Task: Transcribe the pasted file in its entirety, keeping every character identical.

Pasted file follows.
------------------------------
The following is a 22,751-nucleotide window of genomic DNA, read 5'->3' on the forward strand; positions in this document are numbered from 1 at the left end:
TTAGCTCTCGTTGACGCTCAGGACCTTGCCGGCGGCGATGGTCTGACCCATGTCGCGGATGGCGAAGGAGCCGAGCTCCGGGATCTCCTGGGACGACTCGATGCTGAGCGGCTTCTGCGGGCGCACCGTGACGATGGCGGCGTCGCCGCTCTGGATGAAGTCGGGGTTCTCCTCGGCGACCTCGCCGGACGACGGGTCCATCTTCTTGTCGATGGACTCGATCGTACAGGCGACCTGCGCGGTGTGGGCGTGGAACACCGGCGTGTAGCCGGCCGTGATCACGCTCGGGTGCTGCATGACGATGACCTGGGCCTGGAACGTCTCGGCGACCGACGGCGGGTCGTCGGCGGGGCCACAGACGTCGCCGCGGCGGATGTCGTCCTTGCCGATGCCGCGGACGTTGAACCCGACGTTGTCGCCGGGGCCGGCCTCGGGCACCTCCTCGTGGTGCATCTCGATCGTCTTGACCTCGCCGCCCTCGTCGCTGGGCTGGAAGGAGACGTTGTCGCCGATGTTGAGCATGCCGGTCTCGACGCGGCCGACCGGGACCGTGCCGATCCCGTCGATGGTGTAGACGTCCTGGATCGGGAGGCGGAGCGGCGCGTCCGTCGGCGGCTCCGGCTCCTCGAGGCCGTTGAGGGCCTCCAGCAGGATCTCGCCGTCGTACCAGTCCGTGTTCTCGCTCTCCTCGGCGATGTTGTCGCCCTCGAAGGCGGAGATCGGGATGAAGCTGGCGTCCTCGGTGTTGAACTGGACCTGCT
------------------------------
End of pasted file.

The following is a 22,751-nucleotide window of genomic DNA, read 5'->3' on the forward strand; positions in this document are numbered from 1 at the left end:
TTAGCTCTCGTTGACGCTCAGGACCTTGCCGGCGGCGATGGTCTGACCCATGTCGCGGATGGCGAAGGAGCCGAGCTCCGGGATCTCCTGGGACGACTCGATGCTGAGCGGCTTCTGCGGGCGCACCGTGACGATGGCGGCGTCGCCGCTCTGGATGAAGTCGGGGTTCTCCTCGGCGACCTCGCCGGACGACGGGTCCATCTTCTTGTCGATGGACTCGATCGTACAGGCGACCTGCGCGGTGTGGGCGTGGAACACCGGCGTGTAGCCGGCCGTGATCACGCTCGGGTGCTGCATGACGATGACCTGGGCCTGGAACGTCTCGGCGACCGACGGCGGGTCGTCGGCGGGGCCACAGACGTCGCCGCGGCGGATGTCGTCCTTGCCGATGCCGCGGACGTTGAACCCGACGTTGTCGCCGGGGCCGGCCTCGGGCACCTCCTCGTGGTGCATCTCGATCGTCTTGACCTCGCCGCCCTCGTCGCTGGGCTGGAAGGAGACGTTGTCGCCGATGTTGAGCATGCCGGTCTCGACGCGGCCGACCGGGACCGTGCCGATCCCGTCGATGGTGTAGACGTCCTGGATCGGGAGGCGGAGCGGCGCGTCCGTCGGCGGCTCCGGCTCCTCGAGGCCGTTGAGGGCCTCCAGCAGGATCTCGCCGTCGTACCAGTCCGTGTTCTCGCTCTCCTCGGCGATGTTGTCGCCCTCGAAGGCGGAGATCGGGATGAAGCTGGCGTCCTCGGTGTTGAACTGGACCTGCT